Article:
Tips for traveling the world
Megan Pinckney | 6/21/2018, 3:29 p.m.
When any of my family, friends or followers travel out of the country for the first time, they all ask me the same thing, “Do you have any tips?” Because the question is so general and could be referring to so many things, I’m always stumped. I have to ask them follow-up questions such as, “What are you most nervous about?” or “What are you looking forward to the most?” to help me construct an answer to their initial question. But, I can’t help but feel like they walk away only slightly more prepared than they were when they first asked. So, to help myself become a better “travel expert” I’ve constructed a list of general tips for first-time international travelers to help them feel more prepared before they leave, and to help me answer the inevitable question when it comes.
Make a plan
This decision sounds simple enough, but not having a plan could cause you to waste a lot of time, and even money, during your trip. Coming up with a general idea of where you’ll stay, where you’ll eat and what you’ll do while you are away is the best way to ensure you’ll have a great trip.
Be flexible; be spontaneous
Although a plan is very helpful, you must know when to deviate from it. Never be afraid to try a restaurant that wasn’t on your radar or to take a day trip to a little town that you’ve never heard of. The locals in the area know much more about the city than any travel magazine. Don’t be afraid to ask them for suggestions, and, furthermore, don’t be afraid to act on them.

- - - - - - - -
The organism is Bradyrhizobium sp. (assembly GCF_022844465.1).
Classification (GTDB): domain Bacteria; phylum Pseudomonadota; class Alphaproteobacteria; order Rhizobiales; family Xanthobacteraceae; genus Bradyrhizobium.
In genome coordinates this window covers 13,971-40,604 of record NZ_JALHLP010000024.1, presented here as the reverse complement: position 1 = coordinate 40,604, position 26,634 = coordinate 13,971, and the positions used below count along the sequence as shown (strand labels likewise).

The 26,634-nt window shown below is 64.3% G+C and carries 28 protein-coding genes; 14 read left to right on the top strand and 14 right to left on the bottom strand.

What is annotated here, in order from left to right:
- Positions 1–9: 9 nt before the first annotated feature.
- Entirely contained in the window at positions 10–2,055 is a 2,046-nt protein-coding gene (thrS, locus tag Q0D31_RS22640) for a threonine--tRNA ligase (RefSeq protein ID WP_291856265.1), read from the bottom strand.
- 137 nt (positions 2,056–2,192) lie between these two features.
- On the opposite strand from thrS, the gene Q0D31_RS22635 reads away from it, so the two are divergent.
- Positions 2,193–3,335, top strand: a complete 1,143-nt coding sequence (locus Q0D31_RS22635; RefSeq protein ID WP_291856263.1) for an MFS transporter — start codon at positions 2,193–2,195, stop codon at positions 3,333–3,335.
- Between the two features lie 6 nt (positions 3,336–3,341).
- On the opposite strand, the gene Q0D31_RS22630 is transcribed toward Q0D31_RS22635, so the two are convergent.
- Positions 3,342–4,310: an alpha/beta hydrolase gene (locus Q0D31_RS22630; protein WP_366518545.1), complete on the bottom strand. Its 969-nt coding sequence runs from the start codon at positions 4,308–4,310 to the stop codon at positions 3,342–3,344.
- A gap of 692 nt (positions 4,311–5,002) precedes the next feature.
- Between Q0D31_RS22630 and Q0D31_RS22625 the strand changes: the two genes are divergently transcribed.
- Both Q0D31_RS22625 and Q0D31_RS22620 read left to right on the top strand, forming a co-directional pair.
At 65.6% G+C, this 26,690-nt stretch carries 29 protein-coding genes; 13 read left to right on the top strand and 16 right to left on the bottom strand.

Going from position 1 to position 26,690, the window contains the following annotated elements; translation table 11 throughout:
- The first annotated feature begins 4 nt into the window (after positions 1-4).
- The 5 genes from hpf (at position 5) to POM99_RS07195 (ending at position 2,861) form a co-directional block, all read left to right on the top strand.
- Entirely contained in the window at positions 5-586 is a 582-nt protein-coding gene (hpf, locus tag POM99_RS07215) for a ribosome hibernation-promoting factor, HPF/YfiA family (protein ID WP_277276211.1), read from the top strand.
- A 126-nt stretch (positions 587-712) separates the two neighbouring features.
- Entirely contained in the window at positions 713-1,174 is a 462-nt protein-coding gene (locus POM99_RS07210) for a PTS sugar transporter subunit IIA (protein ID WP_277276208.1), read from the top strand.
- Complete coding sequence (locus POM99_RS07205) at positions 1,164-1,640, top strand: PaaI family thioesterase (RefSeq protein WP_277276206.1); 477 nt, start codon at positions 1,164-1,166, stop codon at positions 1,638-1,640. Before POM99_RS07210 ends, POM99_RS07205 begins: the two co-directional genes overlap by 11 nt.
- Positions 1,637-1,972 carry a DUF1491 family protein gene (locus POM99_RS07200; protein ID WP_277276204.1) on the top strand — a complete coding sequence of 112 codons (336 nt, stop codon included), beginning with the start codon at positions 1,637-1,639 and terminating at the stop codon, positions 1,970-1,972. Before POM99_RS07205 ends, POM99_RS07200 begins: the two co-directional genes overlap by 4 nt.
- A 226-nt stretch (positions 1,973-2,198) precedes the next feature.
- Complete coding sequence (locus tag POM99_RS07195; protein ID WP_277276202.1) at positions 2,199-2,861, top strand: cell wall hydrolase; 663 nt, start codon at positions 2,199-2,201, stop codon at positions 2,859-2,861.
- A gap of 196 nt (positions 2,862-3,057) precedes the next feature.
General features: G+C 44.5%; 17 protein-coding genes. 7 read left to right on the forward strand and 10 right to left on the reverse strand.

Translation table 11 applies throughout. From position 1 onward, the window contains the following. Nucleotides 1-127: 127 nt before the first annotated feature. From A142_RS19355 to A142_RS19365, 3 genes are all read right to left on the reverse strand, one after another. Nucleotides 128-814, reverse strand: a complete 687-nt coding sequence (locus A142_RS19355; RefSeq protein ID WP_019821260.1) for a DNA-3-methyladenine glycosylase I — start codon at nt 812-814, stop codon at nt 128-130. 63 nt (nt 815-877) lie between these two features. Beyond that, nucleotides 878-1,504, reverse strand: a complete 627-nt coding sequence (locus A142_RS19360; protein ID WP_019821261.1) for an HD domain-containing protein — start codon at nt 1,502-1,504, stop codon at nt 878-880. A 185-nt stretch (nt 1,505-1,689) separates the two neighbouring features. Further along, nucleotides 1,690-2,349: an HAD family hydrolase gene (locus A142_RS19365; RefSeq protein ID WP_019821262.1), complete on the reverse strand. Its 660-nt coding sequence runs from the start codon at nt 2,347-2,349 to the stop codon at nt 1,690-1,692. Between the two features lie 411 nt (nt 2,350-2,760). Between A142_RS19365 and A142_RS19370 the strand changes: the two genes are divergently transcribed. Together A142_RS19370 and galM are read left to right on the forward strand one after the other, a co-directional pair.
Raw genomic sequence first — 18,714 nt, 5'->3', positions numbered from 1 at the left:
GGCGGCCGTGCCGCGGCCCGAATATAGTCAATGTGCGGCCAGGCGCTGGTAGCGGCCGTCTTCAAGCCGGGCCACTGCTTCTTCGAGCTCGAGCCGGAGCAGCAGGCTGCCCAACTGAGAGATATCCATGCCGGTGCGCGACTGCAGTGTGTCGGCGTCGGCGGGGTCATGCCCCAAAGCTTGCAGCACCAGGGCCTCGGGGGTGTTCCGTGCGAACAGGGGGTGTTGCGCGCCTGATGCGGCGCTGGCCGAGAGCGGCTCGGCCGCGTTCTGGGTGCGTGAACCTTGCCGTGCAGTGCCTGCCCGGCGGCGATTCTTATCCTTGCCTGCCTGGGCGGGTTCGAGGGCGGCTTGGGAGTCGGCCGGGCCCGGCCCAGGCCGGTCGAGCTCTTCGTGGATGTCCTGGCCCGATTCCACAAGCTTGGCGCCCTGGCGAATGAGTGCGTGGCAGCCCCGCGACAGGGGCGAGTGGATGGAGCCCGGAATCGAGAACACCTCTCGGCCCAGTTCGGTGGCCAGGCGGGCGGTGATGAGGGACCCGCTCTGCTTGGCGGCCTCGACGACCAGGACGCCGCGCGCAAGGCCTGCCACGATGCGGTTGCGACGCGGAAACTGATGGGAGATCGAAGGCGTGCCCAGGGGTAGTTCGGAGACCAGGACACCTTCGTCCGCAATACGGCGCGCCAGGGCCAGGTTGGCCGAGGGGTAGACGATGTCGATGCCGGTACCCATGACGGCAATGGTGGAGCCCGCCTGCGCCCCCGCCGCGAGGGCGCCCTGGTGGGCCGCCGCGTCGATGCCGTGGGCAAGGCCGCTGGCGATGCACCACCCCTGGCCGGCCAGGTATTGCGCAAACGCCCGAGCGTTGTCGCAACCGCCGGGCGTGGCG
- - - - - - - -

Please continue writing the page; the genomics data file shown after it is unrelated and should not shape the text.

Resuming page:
Separate your sources of money
This decision allows you to avoid a major tragedy if you happen to leave a bag on a train, or if someone goes through your luggage and steals money. Hide various amounts of cash and your cards in a variety of places so that if tragedy does strike, you have backups. The catch with this tip is you’ll have to remember everywhere you’ve hidden your money!
Make sure you have the outlet converters, if needed
Most countries use different plugs than we do here in the U.S. Make a point to research that before you leave and to gather all necessary parts. Most hotels don’t offer plug converters, and nothing would be worse than not being able to charge your personal electronics.
Learn common phrases of the local language
Don’t get me wrong, I’m always very impressed by the amount of English the world seems to understand. Very rarely do I come across someone who knows absolutely none. But with that said, locals appreciate your effort…even if it isn’t perfect. Learning phrases such as “thank you,” “how much” and “please” go a long way.
Pack a jacket
It doesn’t matter if you’re touring Spain in the middle of the summer, at some point the temperature is bound to drop (rather outside, or inside a building) and nothing is worse than not being prepared. Besides, who wants to spend their souvenir money on a lousy jacket they’ll never wear again?